More contrarian sentiment readings:
Boston, August 25, 2009 – State Street Global Markets, the investment research and trading arm of State Street Corporation (NYSE:STT), today released the results of the State Street Investor Confidence Index® for August 2009.
Global Investor Confidence rose by 3.5 points to 122.9 from July’s level of 119.4. Looking across the regions, the confidence of North American institutional investors declined slightly by 2.2 points from 120.6 to 118.4, a decline echoed among Asian investors, whose confidence fell 2.3 points from 94.1 to 91.8. By contrast, European institutional investors displayed increased risk appetite, and their confidence benchmark rose 4.3 points to 109.2 from 104.9 last month.
Developed through State Street Global Markets’ research partnership, State Street Associates, by Harvard University professor Ken Froot and State Street Associates Director Paul O’Connell, the State Street Investor Confidence Index measures investor confidence on a quantitative basis by analyzing the actual buying and selling patterns of institutional investors. The index is based on financial theory that assigns precise meaning to changes in investor risk appetite, or the willingness of investors to allocate their portfolios to equities. The more of their portfolio that institutional investors are willing to devote to equities, the greater their risk appetite or confidence.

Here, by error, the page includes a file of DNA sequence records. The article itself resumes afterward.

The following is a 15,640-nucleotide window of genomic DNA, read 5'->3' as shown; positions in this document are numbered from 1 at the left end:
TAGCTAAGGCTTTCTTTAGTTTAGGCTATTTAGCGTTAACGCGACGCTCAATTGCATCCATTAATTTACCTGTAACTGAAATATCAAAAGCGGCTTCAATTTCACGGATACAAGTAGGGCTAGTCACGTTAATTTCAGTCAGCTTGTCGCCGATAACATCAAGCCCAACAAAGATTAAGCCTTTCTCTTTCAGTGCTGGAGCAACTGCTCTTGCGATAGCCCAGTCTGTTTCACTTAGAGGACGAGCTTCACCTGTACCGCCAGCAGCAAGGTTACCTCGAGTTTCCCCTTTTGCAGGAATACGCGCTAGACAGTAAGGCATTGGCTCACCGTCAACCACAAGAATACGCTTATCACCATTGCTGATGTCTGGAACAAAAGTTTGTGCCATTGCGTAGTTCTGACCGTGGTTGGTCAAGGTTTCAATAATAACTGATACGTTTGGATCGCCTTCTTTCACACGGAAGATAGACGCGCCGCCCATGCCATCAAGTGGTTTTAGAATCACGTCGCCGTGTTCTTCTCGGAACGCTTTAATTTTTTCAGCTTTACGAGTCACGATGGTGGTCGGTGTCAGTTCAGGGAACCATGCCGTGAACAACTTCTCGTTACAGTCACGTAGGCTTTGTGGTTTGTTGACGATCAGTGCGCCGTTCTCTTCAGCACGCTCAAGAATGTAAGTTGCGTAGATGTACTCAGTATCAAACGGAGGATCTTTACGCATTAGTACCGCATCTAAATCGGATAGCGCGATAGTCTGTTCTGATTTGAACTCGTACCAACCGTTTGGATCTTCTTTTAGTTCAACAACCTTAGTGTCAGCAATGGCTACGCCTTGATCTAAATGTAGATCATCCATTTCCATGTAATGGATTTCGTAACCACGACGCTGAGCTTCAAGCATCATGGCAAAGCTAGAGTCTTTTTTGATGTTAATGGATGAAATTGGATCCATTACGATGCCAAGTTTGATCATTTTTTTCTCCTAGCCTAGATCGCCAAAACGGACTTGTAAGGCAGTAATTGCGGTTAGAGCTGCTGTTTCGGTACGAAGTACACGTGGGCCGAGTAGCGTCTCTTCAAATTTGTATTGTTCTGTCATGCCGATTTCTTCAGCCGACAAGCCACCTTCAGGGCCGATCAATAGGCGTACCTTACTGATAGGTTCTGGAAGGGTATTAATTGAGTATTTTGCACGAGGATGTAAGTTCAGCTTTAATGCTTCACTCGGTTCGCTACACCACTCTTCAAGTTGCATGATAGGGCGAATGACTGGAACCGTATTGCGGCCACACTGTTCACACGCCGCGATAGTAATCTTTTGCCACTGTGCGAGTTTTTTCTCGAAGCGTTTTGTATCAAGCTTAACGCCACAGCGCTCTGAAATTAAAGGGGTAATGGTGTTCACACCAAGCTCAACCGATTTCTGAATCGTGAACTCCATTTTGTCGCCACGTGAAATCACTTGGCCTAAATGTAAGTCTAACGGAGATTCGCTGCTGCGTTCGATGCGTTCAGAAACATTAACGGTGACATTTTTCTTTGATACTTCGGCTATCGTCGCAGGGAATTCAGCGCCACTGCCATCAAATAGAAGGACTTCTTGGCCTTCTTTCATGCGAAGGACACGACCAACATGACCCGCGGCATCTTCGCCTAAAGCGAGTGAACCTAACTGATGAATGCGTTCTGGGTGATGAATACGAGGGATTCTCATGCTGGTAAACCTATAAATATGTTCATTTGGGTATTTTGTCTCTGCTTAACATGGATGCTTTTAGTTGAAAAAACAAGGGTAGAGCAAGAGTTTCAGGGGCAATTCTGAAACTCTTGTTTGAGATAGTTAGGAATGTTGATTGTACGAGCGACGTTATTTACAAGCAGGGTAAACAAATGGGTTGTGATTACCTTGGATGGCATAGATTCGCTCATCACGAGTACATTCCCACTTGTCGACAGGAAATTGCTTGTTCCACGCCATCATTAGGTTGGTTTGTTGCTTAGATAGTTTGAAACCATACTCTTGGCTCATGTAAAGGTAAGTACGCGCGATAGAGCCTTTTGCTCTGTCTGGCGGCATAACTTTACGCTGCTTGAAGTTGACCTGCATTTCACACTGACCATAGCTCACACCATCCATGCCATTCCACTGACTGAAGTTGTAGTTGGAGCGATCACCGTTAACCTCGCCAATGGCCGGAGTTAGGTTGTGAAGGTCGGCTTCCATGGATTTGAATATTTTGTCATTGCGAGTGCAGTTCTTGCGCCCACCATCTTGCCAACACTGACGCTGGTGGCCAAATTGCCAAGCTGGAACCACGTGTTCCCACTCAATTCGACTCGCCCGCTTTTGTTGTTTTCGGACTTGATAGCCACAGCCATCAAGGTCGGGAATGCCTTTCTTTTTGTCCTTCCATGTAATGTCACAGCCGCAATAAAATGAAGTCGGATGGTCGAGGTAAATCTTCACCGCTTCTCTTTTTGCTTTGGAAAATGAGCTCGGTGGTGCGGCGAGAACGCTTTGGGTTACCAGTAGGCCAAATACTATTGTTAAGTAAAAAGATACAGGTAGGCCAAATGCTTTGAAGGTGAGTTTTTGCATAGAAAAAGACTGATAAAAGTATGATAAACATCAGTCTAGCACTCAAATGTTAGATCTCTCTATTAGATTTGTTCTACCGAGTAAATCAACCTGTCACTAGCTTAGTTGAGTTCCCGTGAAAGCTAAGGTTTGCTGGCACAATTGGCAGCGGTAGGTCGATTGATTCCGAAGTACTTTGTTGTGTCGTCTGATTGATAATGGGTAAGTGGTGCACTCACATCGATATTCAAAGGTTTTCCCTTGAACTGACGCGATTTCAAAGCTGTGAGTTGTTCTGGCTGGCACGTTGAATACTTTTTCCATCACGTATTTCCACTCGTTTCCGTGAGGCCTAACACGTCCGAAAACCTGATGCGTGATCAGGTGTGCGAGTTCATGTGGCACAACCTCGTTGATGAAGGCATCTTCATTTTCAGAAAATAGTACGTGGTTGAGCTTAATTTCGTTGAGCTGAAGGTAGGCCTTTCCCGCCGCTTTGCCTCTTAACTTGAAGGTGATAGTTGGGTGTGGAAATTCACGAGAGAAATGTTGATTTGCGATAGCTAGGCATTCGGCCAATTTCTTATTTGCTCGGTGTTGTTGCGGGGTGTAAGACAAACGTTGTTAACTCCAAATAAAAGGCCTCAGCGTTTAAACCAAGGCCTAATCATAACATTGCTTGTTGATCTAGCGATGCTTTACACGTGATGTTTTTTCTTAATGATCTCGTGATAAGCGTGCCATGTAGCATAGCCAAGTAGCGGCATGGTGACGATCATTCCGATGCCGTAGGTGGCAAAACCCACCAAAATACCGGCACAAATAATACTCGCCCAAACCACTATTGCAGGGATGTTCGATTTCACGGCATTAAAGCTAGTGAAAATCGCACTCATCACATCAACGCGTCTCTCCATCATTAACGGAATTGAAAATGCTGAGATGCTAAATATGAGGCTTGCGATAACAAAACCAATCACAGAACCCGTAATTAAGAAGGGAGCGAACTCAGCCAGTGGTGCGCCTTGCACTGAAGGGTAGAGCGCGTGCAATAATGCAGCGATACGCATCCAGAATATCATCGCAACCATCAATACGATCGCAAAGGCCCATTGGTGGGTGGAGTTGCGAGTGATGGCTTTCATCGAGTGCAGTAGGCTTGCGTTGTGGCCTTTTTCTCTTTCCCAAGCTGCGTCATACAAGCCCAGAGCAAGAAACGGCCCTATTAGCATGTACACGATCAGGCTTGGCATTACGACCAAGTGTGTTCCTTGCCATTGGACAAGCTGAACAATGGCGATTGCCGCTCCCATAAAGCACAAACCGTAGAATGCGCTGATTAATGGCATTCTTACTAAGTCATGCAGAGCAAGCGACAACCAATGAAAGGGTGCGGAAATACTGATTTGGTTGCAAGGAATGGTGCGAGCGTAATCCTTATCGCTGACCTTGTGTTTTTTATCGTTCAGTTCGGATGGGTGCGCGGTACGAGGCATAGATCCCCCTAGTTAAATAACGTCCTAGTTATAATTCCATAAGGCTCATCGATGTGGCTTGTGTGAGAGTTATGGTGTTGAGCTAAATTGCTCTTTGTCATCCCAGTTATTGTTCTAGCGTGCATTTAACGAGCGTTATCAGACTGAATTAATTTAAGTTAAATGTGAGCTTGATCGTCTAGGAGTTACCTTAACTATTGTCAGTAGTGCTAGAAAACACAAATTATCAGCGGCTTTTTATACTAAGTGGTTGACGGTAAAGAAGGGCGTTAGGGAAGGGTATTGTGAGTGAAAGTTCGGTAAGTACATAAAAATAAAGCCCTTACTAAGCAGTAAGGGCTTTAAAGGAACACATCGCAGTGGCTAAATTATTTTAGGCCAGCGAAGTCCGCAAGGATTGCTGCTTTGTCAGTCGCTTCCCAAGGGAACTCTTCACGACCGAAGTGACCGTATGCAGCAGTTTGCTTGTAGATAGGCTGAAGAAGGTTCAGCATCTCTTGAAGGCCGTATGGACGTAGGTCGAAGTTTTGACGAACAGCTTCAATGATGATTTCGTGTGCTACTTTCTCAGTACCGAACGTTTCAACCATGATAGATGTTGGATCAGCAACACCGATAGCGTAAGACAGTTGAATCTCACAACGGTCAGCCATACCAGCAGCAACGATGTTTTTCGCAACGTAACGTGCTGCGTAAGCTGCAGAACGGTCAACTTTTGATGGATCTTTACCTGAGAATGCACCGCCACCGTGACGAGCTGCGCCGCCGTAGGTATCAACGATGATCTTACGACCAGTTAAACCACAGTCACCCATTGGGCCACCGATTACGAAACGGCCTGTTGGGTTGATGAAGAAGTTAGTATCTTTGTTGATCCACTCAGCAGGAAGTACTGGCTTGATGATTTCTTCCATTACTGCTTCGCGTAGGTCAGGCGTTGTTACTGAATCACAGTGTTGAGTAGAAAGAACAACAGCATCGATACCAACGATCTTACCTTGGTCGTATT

“This month’s increase represents the eighth consecutive improvement in Global Investor Confidence, and places the risk appetite of institutional investors firmly in the range that is associated with accumulation of risk exposures,” commented Froot. “At the same time, the rate of increase in the Index has moderated relative to some months ago, suggesting that institutions are being somewhat selective in their allocations.”
“This month we note some increased regional variation across the Indices,” added O’Connell. “While European institutional investors continued to ‘catch up’ with their North American counterparts, in terms of reallocating out of cash, North American and Asian institutions displayed some ambivalence about further reallocations, given trends over the last six months. Keeping in mind that a level of 100 denotes ‘neutral’ for the Index – the level at which investors are neither reducing nor increasing their allocations to risky assets – we can see European confidence remains somewhat below that of North American institutions, and that caution prevails in Asia.”
Source: State Street